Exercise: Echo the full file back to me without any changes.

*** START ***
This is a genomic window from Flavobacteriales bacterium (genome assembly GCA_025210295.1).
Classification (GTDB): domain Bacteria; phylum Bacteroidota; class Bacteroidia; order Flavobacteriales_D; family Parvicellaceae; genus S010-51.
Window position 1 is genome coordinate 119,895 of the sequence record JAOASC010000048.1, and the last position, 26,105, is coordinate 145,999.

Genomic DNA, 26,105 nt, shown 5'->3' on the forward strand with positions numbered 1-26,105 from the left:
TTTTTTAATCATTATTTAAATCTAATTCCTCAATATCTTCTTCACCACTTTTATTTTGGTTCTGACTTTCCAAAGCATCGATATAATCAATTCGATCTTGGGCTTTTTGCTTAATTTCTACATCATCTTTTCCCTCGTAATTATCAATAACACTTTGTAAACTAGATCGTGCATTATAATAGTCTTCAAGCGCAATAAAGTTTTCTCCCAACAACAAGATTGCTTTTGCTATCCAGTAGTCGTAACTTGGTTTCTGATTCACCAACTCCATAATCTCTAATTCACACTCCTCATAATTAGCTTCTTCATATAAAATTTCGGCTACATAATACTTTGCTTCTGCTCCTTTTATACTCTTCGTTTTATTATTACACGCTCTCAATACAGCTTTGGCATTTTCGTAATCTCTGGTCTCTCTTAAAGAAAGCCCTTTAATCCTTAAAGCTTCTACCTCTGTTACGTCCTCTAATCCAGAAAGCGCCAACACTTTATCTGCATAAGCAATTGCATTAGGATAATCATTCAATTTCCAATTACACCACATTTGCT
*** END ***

This is a genomic window from Flavobacteriales bacterium (genome assembly GCA_025210295.1).
Classification (GTDB): domain Bacteria; phylum Bacteroidota; class Bacteroidia; order Flavobacteriales_D; family Parvicellaceae; genus S010-51.
Window position 1 is genome coordinate 119,895 of the sequence record JAOASC010000048.1, and the last position, 26,105, is coordinate 145,999.

Genomic DNA, 26,105 nt, shown 5'->3' on the forward strand with positions numbered 1-26,105 from the left:
TTTTTTAATCATTATTTAAATCTAATTCCTCAATATCTTCTTCACCACTTTTATTTTGGTTCTGACTTTCCAAAGCATCGATATAATCAATTCGATCTTGGGCTTTTTGCTTAATTTCTACATCATCTTTTCCCTCGTAATTATCAATAACACTTTGTAAACTAGATCGTGCATTATAATAGTCTTCAAGCGCAATAAAGTTTTCTCCCAACAACAAGATTGCTTTTGCTATCCAGTAGTCGTAACTTGGTTTCTGATTCACCAACTCCATAATCTCTAATTCACACTCCTCATAATTAGCTTCTTCATATAAAATTTCGGCTACATAATACTTTGCTTCTGCTCCTTTTATACTCTTCGTTTTATTATTACACGCTCTCAATACAGCTTTGGCATTTTCGTAATCTCTGGTCTCTCTTAAAGAAAGCCCTTTAATCCTTAAAGCTTCTACCTCTGTTACGTCCTCTAATCCAGAAAGCGCCAACACTTTATCTGCATAAGCAATTGCATTAGGATAATCATTCAATTTCCAATTACACCACATTTGCT